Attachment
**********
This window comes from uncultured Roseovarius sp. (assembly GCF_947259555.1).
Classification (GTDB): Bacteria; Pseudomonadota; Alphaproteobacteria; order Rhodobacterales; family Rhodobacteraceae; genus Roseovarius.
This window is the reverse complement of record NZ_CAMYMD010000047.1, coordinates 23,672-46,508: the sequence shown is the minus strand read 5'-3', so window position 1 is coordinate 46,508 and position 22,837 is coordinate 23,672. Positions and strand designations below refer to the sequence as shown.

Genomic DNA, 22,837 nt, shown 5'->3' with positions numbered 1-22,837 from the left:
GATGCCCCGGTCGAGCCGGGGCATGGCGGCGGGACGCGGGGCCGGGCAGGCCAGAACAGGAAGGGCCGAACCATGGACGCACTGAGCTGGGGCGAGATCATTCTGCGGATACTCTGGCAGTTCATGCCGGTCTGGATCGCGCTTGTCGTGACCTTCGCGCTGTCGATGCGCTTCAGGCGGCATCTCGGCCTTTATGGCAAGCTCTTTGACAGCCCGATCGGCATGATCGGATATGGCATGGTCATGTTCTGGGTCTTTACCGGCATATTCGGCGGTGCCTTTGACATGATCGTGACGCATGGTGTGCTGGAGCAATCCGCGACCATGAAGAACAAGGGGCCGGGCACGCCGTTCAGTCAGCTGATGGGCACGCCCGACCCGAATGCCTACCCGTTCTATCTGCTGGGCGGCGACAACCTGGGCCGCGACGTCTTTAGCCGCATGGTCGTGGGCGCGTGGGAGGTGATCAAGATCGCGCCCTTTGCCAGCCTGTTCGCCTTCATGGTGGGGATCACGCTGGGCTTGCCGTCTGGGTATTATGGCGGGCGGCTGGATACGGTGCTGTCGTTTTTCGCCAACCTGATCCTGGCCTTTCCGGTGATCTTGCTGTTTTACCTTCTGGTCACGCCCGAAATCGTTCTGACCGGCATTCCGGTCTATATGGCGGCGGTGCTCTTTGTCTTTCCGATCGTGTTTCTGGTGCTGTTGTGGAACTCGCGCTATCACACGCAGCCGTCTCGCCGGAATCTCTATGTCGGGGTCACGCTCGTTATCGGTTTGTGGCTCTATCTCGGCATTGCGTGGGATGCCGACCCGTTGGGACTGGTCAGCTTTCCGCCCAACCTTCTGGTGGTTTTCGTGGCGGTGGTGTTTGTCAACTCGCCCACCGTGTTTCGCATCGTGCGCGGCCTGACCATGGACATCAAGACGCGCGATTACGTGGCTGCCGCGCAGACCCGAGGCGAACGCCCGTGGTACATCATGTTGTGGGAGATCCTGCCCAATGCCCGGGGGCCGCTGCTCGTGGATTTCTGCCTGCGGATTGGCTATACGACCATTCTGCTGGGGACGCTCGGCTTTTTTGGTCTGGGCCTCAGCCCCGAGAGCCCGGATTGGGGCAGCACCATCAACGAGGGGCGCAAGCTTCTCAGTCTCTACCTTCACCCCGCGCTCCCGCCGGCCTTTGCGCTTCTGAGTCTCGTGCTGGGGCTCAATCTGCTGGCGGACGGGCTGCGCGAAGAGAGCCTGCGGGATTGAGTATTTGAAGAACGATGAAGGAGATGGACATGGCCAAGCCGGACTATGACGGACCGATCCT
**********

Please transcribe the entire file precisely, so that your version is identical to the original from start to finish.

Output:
This window comes from uncultured Roseovarius sp. (assembly GCF_947259555.1).
Classification (GTDB): Bacteria; Pseudomonadota; Alphaproteobacteria; order Rhodobacterales; family Rhodobacteraceae; genus Roseovarius.
This window is the reverse complement of record NZ_CAMYMD010000047.1, coordinates 23,672-46,508: the sequence shown is the minus strand read 5'-3', so window position 1 is coordinate 46,508 and position 22,837 is coordinate 23,672. Positions and strand designations below refer to the sequence as shown.

Genomic DNA, 22,837 nt, shown 5'->3' with positions numbered 1-22,837 from the left:
GATGCCCCGGTCGAGCCGGGGCATGGCGGCGGGACGCGGGGCCGGGCAGGCCAGAACAGGAAGGGCCGAACCATGGACGCACTGAGCTGGGGCGAGATCATTCTGCGGATACTCTGGCAGTTCATGCCGGTCTGGATCGCGCTTGTCGTGACCTTCGCGCTGTCGATGCGCTTCAGGCGGCATCTCGGCCTTTATGGCAAGCTCTTTGACAGCCCGATCGGCATGATCGGATATGGCATGGTCATGTTCTGGGTCTTTACCGGCATATTCGGCGGTGCCTTTGACATGATCGTGACGCATGGTGTGCTGGAGCAATCCGCGACCATGAAGAACAAGGGGCCGGGCACGCCGTTCAGTCAGCTGATGGGCACGCCCGACCCGAATGCCTACCCGTTCTATCTGCTGGGCGGCGACAACCTGGGCCGCGACGTCTTTAGCCGCATGGTCGTGGGCGCGTGGGAGGTGATCAAGATCGCGCCCTTTGCCAGCCTGTTCGCCTTCATGGTGGGGATCACGCTGGGCTTGCCGTCTGGGTATTATGGCGGGCGGCTGGATACGGTGCTGTCGTTTTTCGCCAACCTGATCCTGGCCTTTCCGGTGATCTTGCTGTTTTACCTTCTGGTCACGCCCGAAATCGTTCTGACCGGCATTCCGGTCTATATGGCGGCGGTGCTCTTTGTCTTTCCGATCGTGTTTCTGGTGCTGTTGTGGAACTCGCGCTATCACACGCAGCCGTCTCGCCGGAATCTCTATGTCGGGGTCACGCTCGTTATCGGTTTGTGGCTCTATCTCGGCATTGCGTGGGATGCCGACCCGTTGGGACTGGTCAGCTTTCCGCCCAACCTTCTGGTGGTTTTCGTGGCGGTGGTGTTTGTCAACTCGCCCACCGTGTTTCGCATCGTGCGCGGCCTGACCATGGACATCAAGACGCGCGATTACGTGGCTGCCGCGCAGACCCGAGGCGAACGCCCGTGGTACATCATGTTGTGGGAGATCCTGCCCAATGCCCGGGGGCCGCTGCTCGTGGATTTCTGCCTGCGGATTGGCTATACGACCATTCTGCTGGGGACGCTCGGCTTTTTTGGTCTGGGCCTCAGCCCCGAGAGCCCGGATTGGGGCAGCACCATCAACGAGGGGCGCAAGCTTCTCAGTCTCTACCTTCACCCCGCGCTCCCGCCGGCCTTTGCGCTTCTGAGTCTCGTGCTGGGGCTCAATCTGCTGGCGGACGGGCTGCGCGAAGAGAGCCTGCGGGATTGAGTATTTGAAGAACGATGAAGGAGATGGACATGGCCAAGCCGGACTATGACGGACCGATCCT